When puppetry meets projection: Australia’s Dead Puppet Society

At one end are confections of wood, metal, wires, and string; at the other, the very apex of projection technology, and in between them is something extraordinary. This is Dead Puppet Society, and it will change the way you think about puppetry, theatre, and the world.

A character and a story to tell

Dead Puppet Society is one of a new generation of production houses proving that this art form is for everyone, not just for children. Yes, the desire to make inanimate objects come to life starts early — it doesn’t matter if it’s a toy car, a human figure, or an unusual-looking stone, any child will give it a character and a story to tell — but you only need to look at The Muppets, “War Horse,” or Dead Puppet Society to see the power of that trick does not dull as we age. As with projected images, what we see on stage isn’t “real,” and we know it’s not real. But we allow ourselves to believe it is; we want the trick to work because the deception is so delightfully rewarding, just like the one we played on ourselves as children.

What Dead Puppet Society does to great effect is combine the puppeteer’s ancient sleight of hand with the technologist’s manipulation of light to tell big stories.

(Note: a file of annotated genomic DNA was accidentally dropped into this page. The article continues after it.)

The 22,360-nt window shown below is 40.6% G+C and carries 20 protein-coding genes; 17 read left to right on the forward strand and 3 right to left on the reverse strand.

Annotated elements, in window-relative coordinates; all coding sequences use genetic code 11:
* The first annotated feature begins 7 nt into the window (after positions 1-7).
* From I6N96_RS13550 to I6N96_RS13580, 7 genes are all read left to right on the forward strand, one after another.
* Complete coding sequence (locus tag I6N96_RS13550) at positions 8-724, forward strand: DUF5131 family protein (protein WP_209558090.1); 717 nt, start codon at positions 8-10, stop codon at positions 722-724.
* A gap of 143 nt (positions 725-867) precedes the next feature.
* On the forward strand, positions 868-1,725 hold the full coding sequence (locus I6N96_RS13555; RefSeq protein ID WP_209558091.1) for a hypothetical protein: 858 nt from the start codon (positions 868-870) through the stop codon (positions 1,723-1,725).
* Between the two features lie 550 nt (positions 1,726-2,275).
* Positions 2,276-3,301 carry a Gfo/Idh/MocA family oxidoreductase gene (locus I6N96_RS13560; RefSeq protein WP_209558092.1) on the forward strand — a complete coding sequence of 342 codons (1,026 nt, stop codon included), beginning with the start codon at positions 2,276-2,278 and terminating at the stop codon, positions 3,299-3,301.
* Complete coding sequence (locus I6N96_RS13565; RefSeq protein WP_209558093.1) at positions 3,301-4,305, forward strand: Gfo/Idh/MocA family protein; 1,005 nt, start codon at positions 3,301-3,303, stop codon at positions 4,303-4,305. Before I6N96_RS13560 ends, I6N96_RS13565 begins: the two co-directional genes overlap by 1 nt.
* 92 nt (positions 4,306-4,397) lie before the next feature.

“The reason we came to puppetry in the first place was not for a love of puppets. It was because we wanted to tell stories that were too big or complicated for human actors to tell on stage,” explains David Morton, creative director of the Dead Puppet Society. “And in our early days — when the only thing we had at our disposal was infinite amounts of time and energy — we could make puppets out of paper and beings out of objects and create worlds not based around human performers.”

And he says projection brings them more of that freedom.

“The way we incorporate projection into our work is as though the story wouldn’t work without it,” Morton explains. “A large part of why we use cameras and projection technology is so we can build puppets on an intimate, intricate scale and show them large enough for audiences to see. It’s never just an added flourish, and because we’re not the sort of a company that likes token add-ons, projection is treated with the same amount of respect as the puppets we create.”

The Wider Earth

This combination of puppetry, live performance, and projection can be seen most clearly in their award-winning story of a young Charles Darwin and his voyage on HMS Beagle — “The Wider Earth”. To make this performance possible, they use Christie® DWU1075-GS 1DLP® laser projectors equipped with Mystique™ automated camera-based alignment and recalibration solution, along with Pandoras Box® Manager, Widget Designer, and Pandoras Box Software for content management, processing, and control.

Fittingly, this ecosystem of projection, performance, and puppetry works in perfect harmony, with no one element upstaging any of the others. Everything is wholly believable.

The childhood trick of animating the inanimate is complete.